Science And Policies Of Managing Wild Dumps In The Commune Of Ibadan DRC. What We Found

The year 2018 and from July 13 to 17, the city of Bukavu in the province of South Kivu, Commune of Ibanda of the Democratic Republic of Congo, was held an activity of the ASPDN branch of Congo. This activity, which brought together five participants and therefore the theme was linked to the issue of management of wild dumps in the municipality of Ibanda, was aimed at: children, young people, women, the scientific and technological community, non-governmental organizations , workers, farmers, indigenous people etc.

It brought together researchers from the Plant Physiology and Applied Microbiology Laboratory of the Official University of Bukavu. The team was therefore made up of a microbiologist, a hydrobiologist (invertebrate), an ecologist, a public health and political actor (provincial deputy), and a mycologist. The Laboratory of Plant Physiology and Applied Microbiology was the major sponsor of this activity.

In the city of Bukavu, the demography continues to increase day by day. The creation of wild dumps is increasing dizzyingly. The local population wonders from this point of view about the future of their living conditions and the challenge of evacuation remains an obstacle. Despite the increase in non-profit associations focused on the collection of household waste in return for membership, biomedical and electronic waste still present risks of contamination in the city. The sector involved in this context seems to be failing because no measures are taken into account. This phenomenon, which continues to increase, has resulted in diseases of various origins being reported in the region.

The general objective of this activity was to inventory wild dumps in the municipality of Ibanda and explore waste for biological analysis.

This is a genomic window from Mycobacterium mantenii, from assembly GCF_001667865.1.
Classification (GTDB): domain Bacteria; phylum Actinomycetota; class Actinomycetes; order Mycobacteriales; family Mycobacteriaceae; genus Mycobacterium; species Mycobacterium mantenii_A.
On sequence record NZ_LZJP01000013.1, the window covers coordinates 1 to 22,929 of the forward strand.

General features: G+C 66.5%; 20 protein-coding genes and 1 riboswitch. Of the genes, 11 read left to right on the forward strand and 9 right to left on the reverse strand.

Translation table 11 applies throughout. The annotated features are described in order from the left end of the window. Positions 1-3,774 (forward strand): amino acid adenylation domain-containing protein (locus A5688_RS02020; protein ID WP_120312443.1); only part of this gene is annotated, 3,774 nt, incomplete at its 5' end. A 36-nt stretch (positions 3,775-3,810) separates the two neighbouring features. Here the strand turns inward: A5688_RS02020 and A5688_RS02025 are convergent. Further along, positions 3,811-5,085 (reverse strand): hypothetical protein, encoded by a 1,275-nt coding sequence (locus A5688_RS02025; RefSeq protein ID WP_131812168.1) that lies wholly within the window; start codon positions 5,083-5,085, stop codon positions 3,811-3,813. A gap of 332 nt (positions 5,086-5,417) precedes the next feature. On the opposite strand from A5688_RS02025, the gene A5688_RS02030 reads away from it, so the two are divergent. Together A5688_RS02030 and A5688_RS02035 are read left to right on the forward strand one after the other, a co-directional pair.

The activity on the issue of management of wild dumps in the municipality of Ibanda had the following specific objectives:

  • Sample waste for microbiological analysis;
  • inventory of macro invertebrates in waste;
  • plant inventory;
  • wastewater sampling for microbiological analyses.

In the Ibanda region, ten wild dump sites have been inventoried and eight sites for waste water weirs. Indeed, Salmonella sp, E. Coli, Vibriosp, Enterobactersp,  are the most identified pathogenic bacteria in waste and wastewater. With regard to bacteria, nine orders of macro invertebrates inventoried and fifty-three ruderal plant species inventoried.  

This field trip to Ibanda allowed us to realize that the consumption of plants growing on wild dumps, the search for food and metal objects by people, the proliferation of pathogenic diseases are the main challenges of poor waste management.

The challenges of this activity of the ASDPN within the framework of the problem of management of the wild dumps of the municipality of Ibanda were of several orders:

  • Children’s access to sites without prevention;
  • The risks of contamination among employees;
  • Pollution in the environment.

Within the framework of this activity, the researchers discover new problems in the field of health, and the environment. The provincial deputy involved in this research obtains for this purpose new data necessary for the development of a sustainable waste management policy in the city of Bukavu.

At the end of these five days of intense activity, all the stakeholders concerned by the issue of management of wild dumps in the commune of Ibanda in the DRC, formulated a series of political recommendations for the community. national and international. As recommendations, we have:

  • There is an urgent need to develop a comprehensive strategy to protect environmental resources and promote material conservation through safe disposal and recovery.
  • A multitude of regulatory instruments and regulations relating to waste management need to be fully put in place, with “implementation text” accompanying the regulatory instrument.
  • An effective information dissemination mechanism should be in place to ensure that local citizens are properly informed of the dangers of improper waste disposal.
  • Train sanitation actors on the risks of contamination related to waste;
  • Advocate with local authorities for the creation of a public and protected dump;
  • Report the results of this research on the newspapers and support the researchers with training and equipment for the continuity of this study.
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